Low oxygen 'dead zone' in Gulf of Mexico is largest ever recorded

Scientists have determined that this year's low-oxygen areas in the Gulf of Mexico, called 'dead zones', is the size of New Jersey, and the largest ever seen thus far.


NSFW    GULF OF MEXICO — Low oxygen areas appear yearly off the coast of Louisiana, but 2017's "dead zone" is reportedly the largest ever recorded since 1985.

According to the National Oceanic and Atmospheric Administration, this year's dead zone in the Gulf of Mexico measures 8,776 square miles, which is roughly the size of New Jersey.

The 2002 dead zone covered nearly 8,500 square miles, but the past five years have seen the area cover no more than an area of 6,000 square miles.

Dead zones are caused by nitrogen and phosphorous, which are used as crop nutrients by farmers and washed into waterways by rain.

Unusually heavy rains in the midwest are believed to have washed away more nutrients from U.S. farmlands than usual, sending them downstream via the Mississippi River.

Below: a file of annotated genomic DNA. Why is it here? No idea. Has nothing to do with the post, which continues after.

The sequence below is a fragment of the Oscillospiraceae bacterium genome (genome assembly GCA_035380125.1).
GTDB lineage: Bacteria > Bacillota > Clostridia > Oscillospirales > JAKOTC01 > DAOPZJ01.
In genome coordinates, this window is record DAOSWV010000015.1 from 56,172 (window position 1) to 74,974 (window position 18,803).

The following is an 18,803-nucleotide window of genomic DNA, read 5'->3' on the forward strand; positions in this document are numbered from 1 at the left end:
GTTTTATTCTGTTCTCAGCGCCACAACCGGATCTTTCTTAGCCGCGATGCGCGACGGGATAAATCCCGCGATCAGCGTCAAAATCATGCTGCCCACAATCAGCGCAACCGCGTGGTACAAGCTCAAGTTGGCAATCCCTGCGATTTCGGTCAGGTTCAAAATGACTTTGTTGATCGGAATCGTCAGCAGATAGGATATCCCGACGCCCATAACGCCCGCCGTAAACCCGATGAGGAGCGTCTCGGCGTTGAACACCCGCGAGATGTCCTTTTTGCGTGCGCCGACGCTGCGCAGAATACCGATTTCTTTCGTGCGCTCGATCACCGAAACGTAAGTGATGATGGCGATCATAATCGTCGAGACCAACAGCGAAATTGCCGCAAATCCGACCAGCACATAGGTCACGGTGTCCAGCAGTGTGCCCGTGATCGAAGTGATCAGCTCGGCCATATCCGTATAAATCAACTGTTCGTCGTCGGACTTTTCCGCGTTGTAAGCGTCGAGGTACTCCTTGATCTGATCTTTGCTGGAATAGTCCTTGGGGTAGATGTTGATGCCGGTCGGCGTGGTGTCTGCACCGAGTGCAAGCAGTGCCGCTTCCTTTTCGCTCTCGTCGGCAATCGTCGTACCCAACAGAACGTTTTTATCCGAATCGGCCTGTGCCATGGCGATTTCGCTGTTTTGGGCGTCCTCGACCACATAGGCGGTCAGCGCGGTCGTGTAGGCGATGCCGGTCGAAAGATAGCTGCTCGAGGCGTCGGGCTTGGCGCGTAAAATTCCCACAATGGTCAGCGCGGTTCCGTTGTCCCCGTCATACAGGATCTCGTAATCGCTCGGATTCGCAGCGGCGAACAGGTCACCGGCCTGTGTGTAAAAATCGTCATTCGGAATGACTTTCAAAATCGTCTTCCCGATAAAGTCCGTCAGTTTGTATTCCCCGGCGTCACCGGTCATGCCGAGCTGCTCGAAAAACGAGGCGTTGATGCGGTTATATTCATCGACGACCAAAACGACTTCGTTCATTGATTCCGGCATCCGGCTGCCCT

Nitrogen and phosphorous stimulate massive algal growth in the Gulf that eventually sinks to the bottom and decomposes.

This decomposition process uses up the oxygen in the water, which renders the area uninhabitable for marine creatures.

Dead zones are usually temporary, dissipating during fall and winter. But the effects of low-oxygen or hypoxic zones on certain species can be permanent, with studies showing it affects fish reproduction and stunts shrimp growth.

Setting a federal limit on the use of crop nutrients may be one possible solution, but could prove challenging since it will need to be implemented in more than 25 states, reports NBC.
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